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Django Securing User Session

ashrafZolkopli
Full stack dev to be, Using this platform to share and also document my 100 days coding challenge.
・3 min read

Preface

One of the common attack vector for Web App is called Session Hijacking. Session Hijacking means that an authenticated user session was able to be obtain by a hacker. This usually due to Man In The Middle (MITM) attack such as when user is using a public Wi-Fi/LAN that had been compromise by the hacker.

Using HTTPS connection will encrypt the all communication between browser and server and setting a HTTP Strict Transport Security (HSTS) will make sure that all communication subsequence to the first connection between the browser and server will using HTTPS connection only. The first communication is usually cause the browser will request to a HTTP site then got redirected to a HTTPS site. HSTS also specify something called a Secure HSTS duration. This means that after x second from first contact between browser and server that set the HSTS policy will expire.

In the small chance that, your user is logged in to your website, close the window and continue to not do anything with it for the duration of x second ( HSTS second relapse ), link to the internet through a ( compromise ) public Wi-Fi, go to google and connect to your website on a HTTP page which the "hacker" is able to sniff your user session cookie and later imitate the user as an authorize use on our site.

Like I said there, there is a small chance but you never know maybe its that time of the year where all 8 planets in the solar system align just right with the wind blown from the far east with a wind speed of 100km/h hitting a small butterfly with so much force that it cause a ripple effect that will basically bring down your entire website for a month and causing a massive 100 million lawsuit. Well what I'm trying to say here is, Its better be safe then sorry.

To further reduce this attack vector, I recommend using a Django package called django-restricted-sessions. Its not a one all be all solution to our problem however, in my opinion its better to add such a package, it is so simple to implement and well you know what, you will thanks yourself one day that you implement it and if any minute chance that one day you have to stand in front of a Information Security committee, stating that you had taken all the precaution possible to secure your web app this might be one of those you need to win the case.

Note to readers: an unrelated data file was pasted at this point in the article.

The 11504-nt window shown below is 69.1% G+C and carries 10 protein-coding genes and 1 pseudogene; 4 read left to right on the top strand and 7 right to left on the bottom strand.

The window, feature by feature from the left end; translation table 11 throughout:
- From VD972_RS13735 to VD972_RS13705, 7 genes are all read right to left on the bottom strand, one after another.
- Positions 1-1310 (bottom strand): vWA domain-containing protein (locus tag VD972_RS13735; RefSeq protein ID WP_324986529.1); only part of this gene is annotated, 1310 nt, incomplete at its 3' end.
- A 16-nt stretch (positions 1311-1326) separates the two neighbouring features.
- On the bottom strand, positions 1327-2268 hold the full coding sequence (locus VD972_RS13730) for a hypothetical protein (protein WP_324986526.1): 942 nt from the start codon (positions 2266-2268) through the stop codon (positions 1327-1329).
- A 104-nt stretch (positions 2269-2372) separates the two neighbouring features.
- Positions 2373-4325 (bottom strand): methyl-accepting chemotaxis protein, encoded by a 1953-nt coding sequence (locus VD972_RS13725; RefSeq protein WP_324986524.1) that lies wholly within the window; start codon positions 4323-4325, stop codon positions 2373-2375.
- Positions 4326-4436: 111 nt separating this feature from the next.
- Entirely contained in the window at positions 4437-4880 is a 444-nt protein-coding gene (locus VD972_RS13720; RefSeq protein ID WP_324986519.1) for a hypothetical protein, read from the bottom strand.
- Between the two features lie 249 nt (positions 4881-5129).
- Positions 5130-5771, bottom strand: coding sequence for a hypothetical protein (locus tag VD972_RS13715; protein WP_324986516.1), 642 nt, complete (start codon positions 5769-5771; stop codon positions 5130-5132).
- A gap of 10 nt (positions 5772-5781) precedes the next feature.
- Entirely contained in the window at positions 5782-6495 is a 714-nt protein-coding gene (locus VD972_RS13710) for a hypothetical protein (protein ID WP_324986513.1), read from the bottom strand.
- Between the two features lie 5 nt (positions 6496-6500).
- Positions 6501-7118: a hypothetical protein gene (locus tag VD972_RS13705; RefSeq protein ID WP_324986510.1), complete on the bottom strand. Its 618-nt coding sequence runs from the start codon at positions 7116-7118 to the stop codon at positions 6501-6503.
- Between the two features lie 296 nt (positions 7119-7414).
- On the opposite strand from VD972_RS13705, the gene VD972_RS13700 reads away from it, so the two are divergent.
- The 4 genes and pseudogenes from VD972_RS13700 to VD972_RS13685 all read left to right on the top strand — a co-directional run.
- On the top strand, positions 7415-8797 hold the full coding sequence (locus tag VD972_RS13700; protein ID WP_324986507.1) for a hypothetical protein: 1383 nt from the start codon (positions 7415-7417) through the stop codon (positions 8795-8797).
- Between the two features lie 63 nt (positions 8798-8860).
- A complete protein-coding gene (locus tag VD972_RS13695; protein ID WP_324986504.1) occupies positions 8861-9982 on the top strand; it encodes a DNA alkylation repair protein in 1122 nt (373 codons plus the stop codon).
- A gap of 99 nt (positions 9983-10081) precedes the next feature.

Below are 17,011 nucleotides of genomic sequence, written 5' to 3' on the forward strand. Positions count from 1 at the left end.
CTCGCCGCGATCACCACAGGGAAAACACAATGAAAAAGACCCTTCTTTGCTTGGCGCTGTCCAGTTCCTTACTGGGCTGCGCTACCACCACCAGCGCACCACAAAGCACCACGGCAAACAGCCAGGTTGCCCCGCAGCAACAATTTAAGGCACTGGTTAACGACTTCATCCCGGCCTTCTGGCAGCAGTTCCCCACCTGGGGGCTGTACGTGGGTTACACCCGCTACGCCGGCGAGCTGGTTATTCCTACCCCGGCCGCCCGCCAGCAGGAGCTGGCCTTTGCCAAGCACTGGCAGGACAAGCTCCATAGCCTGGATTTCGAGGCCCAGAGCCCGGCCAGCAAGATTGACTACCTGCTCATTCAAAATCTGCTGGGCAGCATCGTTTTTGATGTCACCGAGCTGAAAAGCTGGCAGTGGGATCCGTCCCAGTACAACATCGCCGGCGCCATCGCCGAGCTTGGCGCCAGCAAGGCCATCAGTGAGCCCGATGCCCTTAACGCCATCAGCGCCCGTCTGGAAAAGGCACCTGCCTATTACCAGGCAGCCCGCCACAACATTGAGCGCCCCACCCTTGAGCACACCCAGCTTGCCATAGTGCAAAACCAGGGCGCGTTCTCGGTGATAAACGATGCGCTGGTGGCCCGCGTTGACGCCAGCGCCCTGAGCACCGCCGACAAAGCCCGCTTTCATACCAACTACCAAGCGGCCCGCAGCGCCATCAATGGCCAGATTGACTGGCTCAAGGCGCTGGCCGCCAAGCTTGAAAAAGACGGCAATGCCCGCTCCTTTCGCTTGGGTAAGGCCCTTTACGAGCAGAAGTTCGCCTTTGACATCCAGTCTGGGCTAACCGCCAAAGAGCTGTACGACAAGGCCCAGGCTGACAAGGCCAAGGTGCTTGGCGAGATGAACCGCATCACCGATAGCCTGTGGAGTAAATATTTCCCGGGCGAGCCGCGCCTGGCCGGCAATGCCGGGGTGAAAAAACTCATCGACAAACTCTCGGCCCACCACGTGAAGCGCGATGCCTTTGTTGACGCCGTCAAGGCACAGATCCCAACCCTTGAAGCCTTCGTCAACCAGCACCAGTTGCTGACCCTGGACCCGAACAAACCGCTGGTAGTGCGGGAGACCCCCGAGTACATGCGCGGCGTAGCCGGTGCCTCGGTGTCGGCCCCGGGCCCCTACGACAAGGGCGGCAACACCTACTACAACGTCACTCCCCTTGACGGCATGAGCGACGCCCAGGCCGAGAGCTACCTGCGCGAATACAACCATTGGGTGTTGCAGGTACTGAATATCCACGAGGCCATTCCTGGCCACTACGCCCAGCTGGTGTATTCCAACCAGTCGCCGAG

Anyway django-restricted-sessions isn't a bullet proof, even in its documentation state that it not perfect but it does deter the wannabe hacker from getting in so easily...

image

I guess I been talking so much about this package that we should just install and configure it...

Installing django-restrict-sessions

Just 2 line of command in your terminal is what you need:

pipenv install django-restricted-sessions
pipenv lock -r > requirement.txt

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Setting your middleware

Open the setting.py file and add a simple line:

'restrictedsessions.middleware.RestrictedSessionsMiddleware',
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make sure the middleware is located after both

'django.contrib.sessions.middleware.SessionMiddleware',
'django.contrib.auth.middleware.AuthenticationMiddleware',
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like so :

MIDDLEWARE_CLASSES = [
    ....
    'django.contrib.sessions.middleware.SessionMiddleware',
    'django.contrib.auth.middleware.AuthenticationMiddleware',
    'restrictedsessions.middleware.RestrictedSessionsMiddleware',
    ....
]
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End

Thats it, simple as that, now your can feel a bit better about the fact that your webapp is a bit safer in the case of Session Hijacking.

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